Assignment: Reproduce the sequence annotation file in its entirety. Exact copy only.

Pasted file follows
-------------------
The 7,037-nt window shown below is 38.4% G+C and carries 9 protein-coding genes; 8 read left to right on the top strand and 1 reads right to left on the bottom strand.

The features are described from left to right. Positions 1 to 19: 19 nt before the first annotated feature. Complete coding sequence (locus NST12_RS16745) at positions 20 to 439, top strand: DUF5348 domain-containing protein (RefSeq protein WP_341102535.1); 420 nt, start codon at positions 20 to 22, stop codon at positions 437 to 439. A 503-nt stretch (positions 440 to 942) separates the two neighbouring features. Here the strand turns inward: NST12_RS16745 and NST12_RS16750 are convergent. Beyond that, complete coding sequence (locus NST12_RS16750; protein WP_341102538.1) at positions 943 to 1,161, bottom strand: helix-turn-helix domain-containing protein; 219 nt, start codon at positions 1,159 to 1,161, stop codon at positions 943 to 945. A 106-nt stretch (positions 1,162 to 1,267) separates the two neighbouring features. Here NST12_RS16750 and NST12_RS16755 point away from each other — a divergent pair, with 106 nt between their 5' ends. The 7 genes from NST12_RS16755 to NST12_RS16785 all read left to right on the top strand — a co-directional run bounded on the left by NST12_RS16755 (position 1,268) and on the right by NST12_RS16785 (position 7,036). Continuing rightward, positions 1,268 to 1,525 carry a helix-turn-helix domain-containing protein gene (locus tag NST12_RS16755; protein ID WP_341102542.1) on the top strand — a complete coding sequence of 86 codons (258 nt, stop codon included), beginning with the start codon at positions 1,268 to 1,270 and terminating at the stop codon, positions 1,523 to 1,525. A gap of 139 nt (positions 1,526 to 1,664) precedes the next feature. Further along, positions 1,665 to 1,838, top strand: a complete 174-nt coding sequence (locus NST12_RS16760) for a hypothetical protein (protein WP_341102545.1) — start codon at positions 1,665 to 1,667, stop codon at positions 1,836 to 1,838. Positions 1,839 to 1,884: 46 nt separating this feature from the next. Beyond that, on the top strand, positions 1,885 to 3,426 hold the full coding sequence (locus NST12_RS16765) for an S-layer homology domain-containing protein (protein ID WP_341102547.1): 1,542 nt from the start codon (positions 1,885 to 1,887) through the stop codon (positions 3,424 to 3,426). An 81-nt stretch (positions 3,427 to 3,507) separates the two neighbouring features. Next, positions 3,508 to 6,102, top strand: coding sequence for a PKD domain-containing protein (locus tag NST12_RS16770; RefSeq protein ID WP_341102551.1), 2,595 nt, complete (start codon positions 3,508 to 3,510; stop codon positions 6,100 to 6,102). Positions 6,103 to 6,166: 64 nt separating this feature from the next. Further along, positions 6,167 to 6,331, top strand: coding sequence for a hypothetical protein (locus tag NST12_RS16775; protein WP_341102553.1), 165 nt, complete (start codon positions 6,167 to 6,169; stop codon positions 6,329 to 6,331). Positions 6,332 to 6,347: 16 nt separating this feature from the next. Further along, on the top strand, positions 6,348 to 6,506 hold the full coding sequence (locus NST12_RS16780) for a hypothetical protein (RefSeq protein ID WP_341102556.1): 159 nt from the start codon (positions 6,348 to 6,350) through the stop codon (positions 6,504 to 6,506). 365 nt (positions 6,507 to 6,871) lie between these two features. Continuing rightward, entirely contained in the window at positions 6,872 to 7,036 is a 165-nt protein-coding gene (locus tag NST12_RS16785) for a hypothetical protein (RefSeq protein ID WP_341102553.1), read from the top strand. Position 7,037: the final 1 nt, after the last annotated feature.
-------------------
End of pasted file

The 7,037-nt window shown below is 38.4% G+C and carries 9 protein-coding genes; 8 read left to right on the top strand and 1 reads right to left on the bottom strand.

The features are described from left to right. Positions 1 to 19: 19 nt before the first annotated feature. Complete coding sequence (locus NST12_RS16745) at positions 20 to 439, top strand: DUF5348 domain-containing protein (RefSeq protein WP_341102535.1); 420 nt, start codon at positions 20 to 22, stop codon at positions 437 to 439. A 503-nt stretch (positions 440 to 942) separates the two neighbouring features. Here the strand turns inward: NST12_RS16745 and NST12_RS16750 are convergent. Beyond that, complete coding sequence (locus NST12_RS16750; protein WP_341102538.1) at positions 943 to 1,161, bottom strand: helix-turn-helix domain-containing protein; 219 nt, start codon at positions 1,159 to 1,161, stop codon at positions 943 to 945. A 106-nt stretch (positions 1,162 to 1,267) separates the two neighbouring features. Here NST12_RS16750 and NST12_RS16755 point away from each other — a divergent pair, with 106 nt between their 5' ends. The 7 genes from NST12_RS16755 to NST12_RS16785 all read left to right on the top strand — a co-directional run bounded on the left by NST12_RS16755 (position 1,268) and on the right by NST12_RS16785 (position 7,036). Continuing rightward, positions 1,268 to 1,525 carry a helix-turn-helix domain-containing protein gene (locus tag NST12_RS16755; protein ID WP_341102542.1) on the top strand — a complete coding sequence of 86 codons (258 nt, stop codon included), beginning with the start codon at positions 1,268 to 1,270 and terminating at the stop codon, positions 1,523 to 1,525. A gap of 139 nt (positions 1,526 to 1,664) precedes the next feature. Further along, positions 1,665 to 1,838, top strand: a complete 174-nt coding sequence (locus NST12_RS16760) for a hypothetical protein (protein WP_341102545.1) — start codon at positions 1,665 to 1,667, stop codon at positions 1,836 to 1,838. Positions 1,839 to 1,884: 46 nt separating this feature from the next. Beyond that, on the top strand, positions 1,885 to 3,426 hold the full coding sequence (locus NST12_RS16765) for an S-layer homology domain-containing protein (protein ID WP_341102547.1): 1,542 nt from the start codon (positions 1,885 to 1,887) through the stop codon (positions 3,424 to 3,426). An 81-nt stretch (positions 3,427 to 3,507) separates the two neighbouring features. Next, positions 3,508 to 6,102, top strand: coding sequence for a PKD domain-containing protein (locus tag NST12_RS16770; RefSeq protein ID WP_341102551.1), 2,595 nt, complete (start codon positions 3,508 to 3,510; stop codon positions 6,100 to 6,102). Positions 6,103 to 6,166: 64 nt separating this feature from the next. Further along, positions 6,167 to 6,331, top strand: coding sequence for a hypothetical protein (locus tag NST12_RS16775; protein WP_341102553.1), 165 nt, complete (start codon positions 6,167 to 6,169; stop codon positions 6,329 to 6,331). Positions 6,332 to 6,347: 16 nt separating this feature from the next. Further along, on the top strand, positions 6,348 to 6,506 hold the full coding sequence (locus NST12_RS16780) for a hypothetical protein (RefSeq protein ID WP_341102556.1): 159 nt from the start codon (positions 6,348 to 6,350) through the stop codon (positions 6,504 to 6,506). 365 nt (positions 6,507 to 6,871) lie between these two features. Continuing rightward, entirely contained in the window at positions 6,872 to 7,036 is a 165-nt protein-coding gene (locus tag NST12_RS16785) for a hypothetical protein (RefSeq protein ID WP_341102553.1), read from the top strand. Position 7,037: the final 1 nt, after the last annotated feature.